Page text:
The Trump administration released a dire scientific report Friday calling human activity the dominant driver of global warming, a conclusion at odds with White House decisions to withdraw from a key international climate accord, champion fossil fuels and reverse Obama-era climate policies.
To the surprise of some scientists, the White House did not seek to prevent the release of the government’s National Climate Assessment, which is mandated by law. The report affirms that climate change is driven almost entirely by human action, warns of a worst-case scenario where seas could rise as high as eight feet by the year 2100, and details climate-related damage across the United States that is already unfolding as a result of an average global temperature increase of 1.8 degrees Fahrenheit since 1900.
“It is extremely likely that human influence has been the dominant cause of the observed warming since the mid-20th century,” the document reports. “For the warming over the last century, there is no convincing alternative explanation supported by the extent of the observational evidence.”
The report’s release underscores the extent to which the machinery of the federal scientific establishment, operating in multiple agencies across the government, continues to grind on even as top administration officials have minimized or disparaged its findings. Federal scientists have continued to author papers and issue reports on climate change, for example, even as political appointees have altered the wording of news releases or blocked civil servants from speaking about their conclusions in public forums. The climate assessment process is dictated by a 1990 law that Democratic and Republican administrations have followed.
The White House on Friday sought to play down the significance of the study and its findings.
“The climate has changed and is always changing. As the Climate Science Special Report states, the magnitude of future climate change depends significantly on ‘remaining uncertainty in the sensitivity of Earth’s climate to [greenhouse gas] emissions,’ ” White House spokesman Raj Shah said in a statement.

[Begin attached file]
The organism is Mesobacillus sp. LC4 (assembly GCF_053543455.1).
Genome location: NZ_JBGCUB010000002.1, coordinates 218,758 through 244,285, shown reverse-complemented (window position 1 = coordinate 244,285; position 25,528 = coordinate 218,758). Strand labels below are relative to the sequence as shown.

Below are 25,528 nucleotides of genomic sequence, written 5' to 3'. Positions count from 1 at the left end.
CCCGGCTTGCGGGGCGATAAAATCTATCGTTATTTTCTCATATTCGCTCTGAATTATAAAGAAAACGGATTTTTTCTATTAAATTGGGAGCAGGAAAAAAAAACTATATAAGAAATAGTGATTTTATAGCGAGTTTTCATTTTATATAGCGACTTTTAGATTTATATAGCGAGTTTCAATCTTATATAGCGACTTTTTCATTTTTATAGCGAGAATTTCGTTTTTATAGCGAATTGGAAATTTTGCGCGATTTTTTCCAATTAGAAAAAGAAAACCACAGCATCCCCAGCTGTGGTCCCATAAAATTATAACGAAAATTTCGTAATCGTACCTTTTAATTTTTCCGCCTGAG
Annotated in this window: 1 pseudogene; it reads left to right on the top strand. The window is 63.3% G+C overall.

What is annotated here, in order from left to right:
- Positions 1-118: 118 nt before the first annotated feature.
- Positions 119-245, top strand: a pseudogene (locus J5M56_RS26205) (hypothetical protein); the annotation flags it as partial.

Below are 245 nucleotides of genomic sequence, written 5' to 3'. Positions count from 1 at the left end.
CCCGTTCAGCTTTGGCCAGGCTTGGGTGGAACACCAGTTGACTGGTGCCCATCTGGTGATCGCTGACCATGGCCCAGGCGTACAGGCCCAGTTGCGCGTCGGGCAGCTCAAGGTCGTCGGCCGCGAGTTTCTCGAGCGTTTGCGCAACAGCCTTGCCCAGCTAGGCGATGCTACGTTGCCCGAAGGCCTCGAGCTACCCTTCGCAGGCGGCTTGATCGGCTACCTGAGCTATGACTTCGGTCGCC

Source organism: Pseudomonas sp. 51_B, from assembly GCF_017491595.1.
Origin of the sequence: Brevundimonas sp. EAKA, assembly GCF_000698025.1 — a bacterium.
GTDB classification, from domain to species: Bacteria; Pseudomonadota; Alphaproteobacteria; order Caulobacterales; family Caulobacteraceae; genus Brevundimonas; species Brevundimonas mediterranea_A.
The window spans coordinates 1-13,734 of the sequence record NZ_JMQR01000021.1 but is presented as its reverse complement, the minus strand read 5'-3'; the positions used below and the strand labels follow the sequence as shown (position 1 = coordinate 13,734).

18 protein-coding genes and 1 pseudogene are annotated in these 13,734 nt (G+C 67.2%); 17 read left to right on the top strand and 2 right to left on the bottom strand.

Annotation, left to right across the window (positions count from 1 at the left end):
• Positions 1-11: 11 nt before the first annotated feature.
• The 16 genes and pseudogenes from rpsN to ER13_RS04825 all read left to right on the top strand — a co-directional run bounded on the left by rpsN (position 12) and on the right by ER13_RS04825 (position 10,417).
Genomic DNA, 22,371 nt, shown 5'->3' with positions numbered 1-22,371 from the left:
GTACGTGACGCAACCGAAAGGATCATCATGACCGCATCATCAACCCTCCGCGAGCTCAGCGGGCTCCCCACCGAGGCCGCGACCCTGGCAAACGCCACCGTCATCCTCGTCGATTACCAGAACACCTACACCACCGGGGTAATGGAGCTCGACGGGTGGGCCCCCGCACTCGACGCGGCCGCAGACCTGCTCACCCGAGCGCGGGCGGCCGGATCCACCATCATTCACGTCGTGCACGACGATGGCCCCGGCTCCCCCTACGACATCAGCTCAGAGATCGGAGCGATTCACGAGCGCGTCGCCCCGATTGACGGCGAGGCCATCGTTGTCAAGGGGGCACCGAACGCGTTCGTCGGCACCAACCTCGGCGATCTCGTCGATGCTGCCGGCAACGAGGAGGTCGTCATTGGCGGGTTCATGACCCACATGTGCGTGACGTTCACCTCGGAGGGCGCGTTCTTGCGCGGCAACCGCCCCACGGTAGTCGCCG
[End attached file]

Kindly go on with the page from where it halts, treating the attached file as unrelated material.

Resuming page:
Shah added that the Trump administration will continue to “promote access to the affordable and reliable energy needed to grow economically” and to back advancements that improve infrastructure and ultimately reduce emissions.
Environmental Protection Agency Administrator Scott Pruitt, Energy Secretary Rick Perry and President Donald Trump have all questioned the extent of humans’ contribution to climate change. The EPA’s website posted scientific conclusions similar to those in the new report until earlier this year, when Pruitt’s deputies ordered the pages removed.
The report comes as Trump and members of his Cabinet are working to promote U.S. fossil-fuel production and repeal several federal rules aimed at curbing the nation’s carbon output, including ones limiting greenhouse-gas emissions from existing power plants, oil and gas operations on federal land, and carbon emissions from cars and trucks. Trump has also announced he will exit the Paris climate agreement, under which the United States has pledged to cut its overall greenhouse-gas emissions between 26 percent and 28 percent compared with 2005 levels by 2025.
The report could have considerable legal and policy significance, providing new and stronger support for the EPA’s greenhouse-gas “endangerment finding” under the Clean Air Act, which lays the foundation for regulations on emissions.
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